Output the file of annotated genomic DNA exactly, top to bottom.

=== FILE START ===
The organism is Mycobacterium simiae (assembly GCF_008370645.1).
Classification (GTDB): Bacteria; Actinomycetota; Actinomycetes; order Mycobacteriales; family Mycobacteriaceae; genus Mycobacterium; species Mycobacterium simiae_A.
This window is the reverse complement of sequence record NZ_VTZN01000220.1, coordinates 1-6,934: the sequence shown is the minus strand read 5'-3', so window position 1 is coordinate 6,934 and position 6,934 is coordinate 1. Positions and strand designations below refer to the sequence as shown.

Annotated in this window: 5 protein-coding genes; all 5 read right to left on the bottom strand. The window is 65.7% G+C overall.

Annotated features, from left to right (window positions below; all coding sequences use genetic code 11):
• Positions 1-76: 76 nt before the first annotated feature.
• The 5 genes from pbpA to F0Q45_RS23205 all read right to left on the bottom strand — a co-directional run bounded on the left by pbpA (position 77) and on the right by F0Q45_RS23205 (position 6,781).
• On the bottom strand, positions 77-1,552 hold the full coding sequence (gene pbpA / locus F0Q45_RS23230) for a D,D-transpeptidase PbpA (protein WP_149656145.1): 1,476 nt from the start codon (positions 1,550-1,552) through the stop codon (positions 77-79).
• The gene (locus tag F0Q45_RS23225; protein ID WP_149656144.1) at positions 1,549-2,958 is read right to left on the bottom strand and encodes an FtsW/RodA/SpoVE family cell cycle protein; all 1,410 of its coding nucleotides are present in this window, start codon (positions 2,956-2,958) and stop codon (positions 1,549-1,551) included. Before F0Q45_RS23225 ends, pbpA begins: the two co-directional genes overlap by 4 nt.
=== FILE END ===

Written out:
The organism is Mycobacterium simiae (assembly GCF_008370645.1).
Classification (GTDB): Bacteria; Actinomycetota; Actinomycetes; order Mycobacteriales; family Mycobacteriaceae; genus Mycobacterium; species Mycobacterium simiae_A.
This window is the reverse complement of sequence record NZ_VTZN01000220.1, coordinates 1-6,934: the sequence shown is the minus strand read 5'-3', so window position 1 is coordinate 6,934 and position 6,934 is coordinate 1. Positions and strand designations below refer to the sequence as shown.

Annotated in this window: 5 protein-coding genes; all 5 read right to left on the bottom strand. The window is 65.7% G+C overall.

Annotated features, from left to right (window positions below; all coding sequences use genetic code 11):
• Positions 1-76: 76 nt before the first annotated feature.
• The 5 genes from pbpA to F0Q45_RS23205 all read right to left on the bottom strand — a co-directional run bounded on the left by pbpA (position 77) and on the right by F0Q45_RS23205 (position 6,781).
• On the bottom strand, positions 77-1,552 hold the full coding sequence (gene pbpA / locus F0Q45_RS23230) for a D,D-transpeptidase PbpA (protein WP_149656145.1): 1,476 nt from the start codon (positions 1,550-1,552) through the stop codon (positions 77-79).
• The gene (locus tag F0Q45_RS23225; protein ID WP_149656144.1) at positions 1,549-2,958 is read right to left on the bottom strand and encodes an FtsW/RodA/SpoVE family cell cycle protein; all 1,410 of its coding nucleotides are present in this window, start codon (positions 2,956-2,958) and stop codon (positions 1,549-1,551) included. Before F0Q45_RS23225 ends, pbpA begins: the two co-directional genes overlap by 4 nt.